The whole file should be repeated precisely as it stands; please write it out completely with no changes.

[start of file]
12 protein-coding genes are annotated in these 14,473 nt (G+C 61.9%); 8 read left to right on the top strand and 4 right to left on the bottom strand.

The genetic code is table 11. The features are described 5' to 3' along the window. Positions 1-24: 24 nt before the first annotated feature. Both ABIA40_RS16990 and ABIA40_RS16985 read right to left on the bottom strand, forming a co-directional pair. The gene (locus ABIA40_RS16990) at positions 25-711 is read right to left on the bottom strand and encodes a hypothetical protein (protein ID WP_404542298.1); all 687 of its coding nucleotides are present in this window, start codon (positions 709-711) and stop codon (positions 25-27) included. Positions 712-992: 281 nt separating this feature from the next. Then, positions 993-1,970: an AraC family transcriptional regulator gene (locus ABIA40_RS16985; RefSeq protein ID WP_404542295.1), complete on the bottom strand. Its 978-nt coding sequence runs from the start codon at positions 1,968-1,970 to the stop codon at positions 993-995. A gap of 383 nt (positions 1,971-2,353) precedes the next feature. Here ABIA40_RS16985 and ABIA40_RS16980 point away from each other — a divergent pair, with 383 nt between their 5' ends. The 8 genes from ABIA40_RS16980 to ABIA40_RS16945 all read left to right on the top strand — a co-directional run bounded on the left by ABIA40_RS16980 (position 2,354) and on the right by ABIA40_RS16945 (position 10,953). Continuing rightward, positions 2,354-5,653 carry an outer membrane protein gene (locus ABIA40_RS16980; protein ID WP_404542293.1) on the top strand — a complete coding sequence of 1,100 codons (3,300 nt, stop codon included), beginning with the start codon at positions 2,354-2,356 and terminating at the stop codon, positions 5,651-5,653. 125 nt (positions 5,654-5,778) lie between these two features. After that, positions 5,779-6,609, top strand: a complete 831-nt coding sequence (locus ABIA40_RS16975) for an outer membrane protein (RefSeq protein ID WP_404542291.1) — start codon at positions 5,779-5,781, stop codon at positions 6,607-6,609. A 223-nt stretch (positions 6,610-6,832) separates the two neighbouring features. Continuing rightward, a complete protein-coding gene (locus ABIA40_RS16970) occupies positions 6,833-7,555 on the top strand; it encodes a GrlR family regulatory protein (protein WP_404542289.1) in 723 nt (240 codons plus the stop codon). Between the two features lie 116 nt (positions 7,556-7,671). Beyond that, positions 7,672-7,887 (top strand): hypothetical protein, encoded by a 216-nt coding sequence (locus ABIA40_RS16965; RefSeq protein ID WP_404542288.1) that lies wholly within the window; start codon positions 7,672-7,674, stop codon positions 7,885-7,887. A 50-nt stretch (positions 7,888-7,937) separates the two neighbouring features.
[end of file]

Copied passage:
12 protein-coding genes are annotated in these 14,473 nt (G+C 61.9%); 8 read left to right on the top strand and 4 right to left on the bottom strand.

The genetic code is table 11. The features are described 5' to 3' along the window. Positions 1-24: 24 nt before the first annotated feature. Both ABIA40_RS16990 and ABIA40_RS16985 read right to left on the bottom strand, forming a co-directional pair. The gene (locus ABIA40_RS16990) at positions 25-711 is read right to left on the bottom strand and encodes a hypothetical protein (protein ID WP_404542298.1); all 687 of its coding nucleotides are present in this window, start codon (positions 709-711) and stop codon (positions 25-27) included. Positions 712-992: 281 nt separating this feature from the next. Then, positions 993-1,970: an AraC family transcriptional regulator gene (locus ABIA40_RS16985; RefSeq protein ID WP_404542295.1), complete on the bottom strand. Its 978-nt coding sequence runs from the start codon at positions 1,968-1,970 to the stop codon at positions 993-995. A gap of 383 nt (positions 1,971-2,353) precedes the next feature. Here ABIA40_RS16985 and ABIA40_RS16980 point away from each other — a divergent pair, with 383 nt between their 5' ends. The 8 genes from ABIA40_RS16980 to ABIA40_RS16945 all read left to right on the top strand — a co-directional run bounded on the left by ABIA40_RS16980 (position 2,354) and on the right by ABIA40_RS16945 (position 10,953). Continuing rightward, positions 2,354-5,653 carry an outer membrane protein gene (locus ABIA40_RS16980; protein ID WP_404542293.1) on the top strand — a complete coding sequence of 1,100 codons (3,300 nt, stop codon included), beginning with the start codon at positions 2,354-2,356 and terminating at the stop codon, positions 5,651-5,653. 125 nt (positions 5,654-5,778) lie between these two features. After that, positions 5,779-6,609, top strand: a complete 831-nt coding sequence (locus ABIA40_RS16975) for an outer membrane protein (RefSeq protein ID WP_404542291.1) — start codon at positions 5,779-5,781, stop codon at positions 6,607-6,609. A 223-nt stretch (positions 6,610-6,832) separates the two neighbouring features. Continuing rightward, a complete protein-coding gene (locus ABIA40_RS16970) occupies positions 6,833-7,555 on the top strand; it encodes a GrlR family regulatory protein (protein WP_404542289.1) in 723 nt (240 codons plus the stop codon). Between the two features lie 116 nt (positions 7,556-7,671). Beyond that, positions 7,672-7,887 (top strand): hypothetical protein, encoded by a 216-nt coding sequence (locus ABIA40_RS16965; RefSeq protein ID WP_404542288.1) that lies wholly within the window; start codon positions 7,672-7,674, stop codon positions 7,885-7,887. A 50-nt stretch (positions 7,888-7,937) separates the two neighbouring features.